Overweight most important type 2 diabetes risk for poor

Kathleen Blanchard's picture
BMI most important risk for type 2 diabetes among the poor, finds BMJ study.
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Much focus has been placed on finding ways to tackle type 2 diabetes that disproportionately affects lower income groups. A team of researchers recently explored social risk factors contributing to the disease, finding that being overweight is one of the single most important risk factors for diabetes among the poor and socially disadvantaged.

Lifestyle changes needed for targeted socioeconomic group

The finding, published in the British Medical Journal, is important because it shows lifestyle factors that contribute to type 2 diabetes may have been underestimated. The authors say the study shows an ‘urgent’ need for lifestyle changes that can prevent overweight and obesity in the identified population.

According to background information from the authors, "availability or affordability of healthy foods or places to exercise, differential access to healthcare services and health information, and differences in health related behaviours between socioeconomic groups have all been proposed as potential explanations for the social patterning of type 2 diabetes", but those factors only account for about 1/3 of social differences contributing to type 2 diabetes.

For their study, an international team of researchers looked at diabetes risk factors among British civil servants over a period of 14 years, finding that people in the lowest occupational category were 1.86 time more likely to develop diabetes, compared to people with higher level occupations.

The participants were part of the Whitehall II study that includes 10,000 British civil servants who were between 35 and 55 – years old in 1985.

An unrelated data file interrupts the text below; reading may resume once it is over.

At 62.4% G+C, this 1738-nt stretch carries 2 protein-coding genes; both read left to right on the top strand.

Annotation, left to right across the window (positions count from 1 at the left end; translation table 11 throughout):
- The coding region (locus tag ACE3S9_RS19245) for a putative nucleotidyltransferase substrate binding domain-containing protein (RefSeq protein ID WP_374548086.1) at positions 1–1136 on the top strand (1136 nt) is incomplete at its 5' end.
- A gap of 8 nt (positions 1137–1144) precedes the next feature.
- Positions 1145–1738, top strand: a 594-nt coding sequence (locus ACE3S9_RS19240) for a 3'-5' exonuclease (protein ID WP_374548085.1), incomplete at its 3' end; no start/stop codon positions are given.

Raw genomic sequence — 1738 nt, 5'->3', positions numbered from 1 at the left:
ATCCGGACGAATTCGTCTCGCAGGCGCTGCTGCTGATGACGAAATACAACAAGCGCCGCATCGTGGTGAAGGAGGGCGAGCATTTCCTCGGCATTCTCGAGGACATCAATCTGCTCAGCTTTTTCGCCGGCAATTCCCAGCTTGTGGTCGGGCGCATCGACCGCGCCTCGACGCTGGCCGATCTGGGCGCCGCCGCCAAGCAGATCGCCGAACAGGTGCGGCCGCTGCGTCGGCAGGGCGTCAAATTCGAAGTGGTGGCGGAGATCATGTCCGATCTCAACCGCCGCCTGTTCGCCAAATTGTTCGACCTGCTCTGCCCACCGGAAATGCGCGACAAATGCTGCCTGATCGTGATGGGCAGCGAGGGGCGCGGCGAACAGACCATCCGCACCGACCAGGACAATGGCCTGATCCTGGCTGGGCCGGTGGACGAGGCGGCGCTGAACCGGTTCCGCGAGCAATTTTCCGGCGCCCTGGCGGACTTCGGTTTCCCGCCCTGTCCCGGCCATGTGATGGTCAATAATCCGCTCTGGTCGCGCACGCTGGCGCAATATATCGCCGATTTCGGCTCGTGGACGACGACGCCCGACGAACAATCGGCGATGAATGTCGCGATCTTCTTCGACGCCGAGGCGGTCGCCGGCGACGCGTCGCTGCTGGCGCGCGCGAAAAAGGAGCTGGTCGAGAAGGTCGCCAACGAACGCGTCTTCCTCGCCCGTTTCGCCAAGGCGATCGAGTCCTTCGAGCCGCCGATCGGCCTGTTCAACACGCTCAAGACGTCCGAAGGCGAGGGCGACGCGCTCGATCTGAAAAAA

The Whitehall II study was launched to assess the effect of social and economic factors on long-term health. Occupational status was used to find out which socioeconomic factors affect health because it reflects education, income, social status and work responsibility.

Over 14 years, 818 people developed type 2 diabetes. The investigation included measurements of smoking, alcohol consumption, diet and physical activity, body mass index and blood pressure and lipid levels.

Up to 45% of diabetes risk factors were attributable to health behaviors and body mass index in both men and women that occurred over time. After further adjustments for biological risk factors, a total of 53% of socioeconomic factors accounting for differences in lifestyle were identified, including smoking, alcohol consumption, diet and physical activity.

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The single most important risk for type 2 diabetes found was being overweight, accounting for 20% of socioeconomic differences. Smoking and alcohol consumption only modestly contributed to risk of the disease.

The study also found diet and physical activity had little impact on whether the civil servants studied would develop diabetes.

According to a May 2012 report published in the journal Population and Health Management, “…the pending epidemics of obesity and diabetes” won’t be reduced “unless society…changes its values and structures to make healthy living an easy and natural part of our lives”.

Though the finding from the new study isn't a surprise, it lends support to the importance of identifying and intervening to help a specific group minimize their risk factors for the disease that is forecasted to cost $514 billion in the U.S. by the year 2025.

"The fact that unhealthy behaviours and body mass index explained up to 45 per cent of the socioeconomic gradient in Type 2 diabetes in this population in early old age has important public health implications", write the authors.

Work stress and having no control over workplace activities were factors recently reported in the Journal of the Society of Occupational Medicine to boost the chances of diabetes in a Canadian research finding, especially for women; correlating with the BMJ report.

The researchers emphasize the study shows targeted lifestyle changes aimed at preventing excess weight among the socially disadvantaged is ‘urgently needed’ to curb the burden of rising rates of type 2 diabetes.

Citation:
BMJ 2012;345:e5452
August 21, 2012

Image credit: Morguefile

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